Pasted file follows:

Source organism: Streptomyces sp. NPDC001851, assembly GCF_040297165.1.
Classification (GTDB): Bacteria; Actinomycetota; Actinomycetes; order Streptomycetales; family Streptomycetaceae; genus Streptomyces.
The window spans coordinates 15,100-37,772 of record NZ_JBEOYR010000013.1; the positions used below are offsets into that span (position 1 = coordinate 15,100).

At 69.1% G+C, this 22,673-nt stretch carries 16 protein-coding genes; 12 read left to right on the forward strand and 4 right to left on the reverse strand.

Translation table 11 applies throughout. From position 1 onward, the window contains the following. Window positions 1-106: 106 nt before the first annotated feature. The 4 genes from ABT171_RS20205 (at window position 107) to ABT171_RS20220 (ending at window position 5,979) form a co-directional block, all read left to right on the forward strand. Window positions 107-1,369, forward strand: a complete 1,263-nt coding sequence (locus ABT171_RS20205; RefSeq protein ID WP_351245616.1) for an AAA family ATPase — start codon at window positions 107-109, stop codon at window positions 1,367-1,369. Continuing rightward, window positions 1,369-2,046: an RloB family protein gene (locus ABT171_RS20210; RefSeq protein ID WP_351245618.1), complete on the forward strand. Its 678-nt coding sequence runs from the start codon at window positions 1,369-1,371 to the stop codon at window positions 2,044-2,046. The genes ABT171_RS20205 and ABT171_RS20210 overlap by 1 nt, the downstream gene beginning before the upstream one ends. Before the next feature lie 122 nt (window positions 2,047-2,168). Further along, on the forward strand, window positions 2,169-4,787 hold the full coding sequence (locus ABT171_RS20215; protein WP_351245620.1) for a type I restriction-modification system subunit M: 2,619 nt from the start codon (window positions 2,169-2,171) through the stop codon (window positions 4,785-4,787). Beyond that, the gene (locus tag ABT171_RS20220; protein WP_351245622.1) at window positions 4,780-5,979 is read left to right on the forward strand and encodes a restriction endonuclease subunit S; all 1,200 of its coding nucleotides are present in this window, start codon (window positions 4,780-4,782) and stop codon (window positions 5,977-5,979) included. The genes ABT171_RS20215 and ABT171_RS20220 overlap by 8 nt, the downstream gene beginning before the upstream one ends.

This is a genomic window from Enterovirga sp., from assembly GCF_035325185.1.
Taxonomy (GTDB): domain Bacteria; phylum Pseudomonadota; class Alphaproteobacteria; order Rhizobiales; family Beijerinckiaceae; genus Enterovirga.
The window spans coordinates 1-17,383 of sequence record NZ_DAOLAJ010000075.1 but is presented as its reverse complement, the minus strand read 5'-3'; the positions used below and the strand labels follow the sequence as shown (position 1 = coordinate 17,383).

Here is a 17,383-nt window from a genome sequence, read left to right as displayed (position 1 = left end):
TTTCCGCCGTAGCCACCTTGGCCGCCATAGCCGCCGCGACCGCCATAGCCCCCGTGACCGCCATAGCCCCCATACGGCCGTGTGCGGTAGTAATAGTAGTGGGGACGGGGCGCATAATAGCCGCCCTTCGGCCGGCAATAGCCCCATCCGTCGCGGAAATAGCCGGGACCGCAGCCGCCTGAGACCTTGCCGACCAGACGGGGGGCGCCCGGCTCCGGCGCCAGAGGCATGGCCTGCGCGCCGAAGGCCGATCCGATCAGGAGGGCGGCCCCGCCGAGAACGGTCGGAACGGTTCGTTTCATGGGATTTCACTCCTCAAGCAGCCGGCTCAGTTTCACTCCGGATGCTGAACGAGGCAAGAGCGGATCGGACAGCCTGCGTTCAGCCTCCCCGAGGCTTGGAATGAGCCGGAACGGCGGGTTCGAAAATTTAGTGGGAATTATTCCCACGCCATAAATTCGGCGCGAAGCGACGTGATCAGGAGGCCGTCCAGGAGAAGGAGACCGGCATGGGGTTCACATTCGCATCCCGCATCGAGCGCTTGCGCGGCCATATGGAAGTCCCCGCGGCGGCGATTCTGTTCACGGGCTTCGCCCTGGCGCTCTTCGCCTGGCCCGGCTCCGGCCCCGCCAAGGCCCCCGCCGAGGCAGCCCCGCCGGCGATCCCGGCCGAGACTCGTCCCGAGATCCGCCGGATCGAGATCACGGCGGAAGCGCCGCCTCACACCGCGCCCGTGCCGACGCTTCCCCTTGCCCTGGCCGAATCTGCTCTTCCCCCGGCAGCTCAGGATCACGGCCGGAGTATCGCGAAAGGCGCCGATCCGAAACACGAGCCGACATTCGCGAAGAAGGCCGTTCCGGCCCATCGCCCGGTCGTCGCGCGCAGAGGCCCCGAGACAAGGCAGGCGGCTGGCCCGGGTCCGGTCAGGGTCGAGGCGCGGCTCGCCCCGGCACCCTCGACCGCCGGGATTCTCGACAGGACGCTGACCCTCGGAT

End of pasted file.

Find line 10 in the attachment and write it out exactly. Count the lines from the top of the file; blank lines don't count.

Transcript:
TTTCCGCCGTAGCCACCTTGGCCGCCATAGCCGCCGCGACCGCCATAGCCCCCGTGACCGCCATAGCCCCCATACGGCCGTGTGCGGTAGTAATAGTAGTGGGGACGGGGCGCATAATAGCCGCCCTTCGGCCGGCAATAGCCCCATCCGTCGCGGAAATAGCCGGGACCGCAGCCGCCTGAGACCTTGCCGACCAGACGGGGGGCGCCCGGCTCCGGCGCCAGAGGCATGGCCTGCGCGCCGAAGGCCGATCCGATCAGGAGGGCGGCCCCGCCGAGAACGGTCGGAACGGTTCGTTTCATGGGATTTCACTCCTCAAGCAGCCGGCTCAGTTTCACTCCGGATGCTGAACGAGGCAAGAGCGGATCGGACAGCCTGCGTTCAGCCTCCCCGAGGCTTGGAATGAGCCGGAACGGCGGGTTCGAAAATTTAGTGGGAATTATTCCCACGCCATAAATTCGGCGCGAAGCGACGTGATCAGGAGGCCGTCCAGGAGAAGGAGACCGGCATGGGGTTCACATTCGCATCCCGCATCGAGCGCTTGCGCGGCCATATGGAAGTCCCCGCGGCGGCGATTCTGTTCACGGGCTTCGCCCTGGCGCTCTTCGCCTGGCCCGGCTCCGGCCCCGCCAAGGCCCCCGCCGAGGCAGCCCCGCCGGCGATCCCGGCCGAGACTCGTCCCGAGATCCGCCGGATCGAGATCACGGCGGAAGCGCCGCCTCACACCGCGCCCGTGCCGACGCTTCCCCTTGCCCTGGCCGAATCTGCTCTTCCCCCGGCAGCTCAGGATCACGGCCGGAGTATCGCGAAAGGCGCCGATCCGAAACACGAGCCGACATTCGCGAAGAAGGCCGTTCCGGCCCATCGCCCGGTCGTCGCGCGCAGAGGCCCCGAGACAAGGCAGGCGGCTGGCCCGGGTCCGGTCAGGGTCGAGGCGCGGCTCGCCCCGGCACCCTCGACCGCCGGGATTCTCGACAGGACGCTGACCCTCGGAT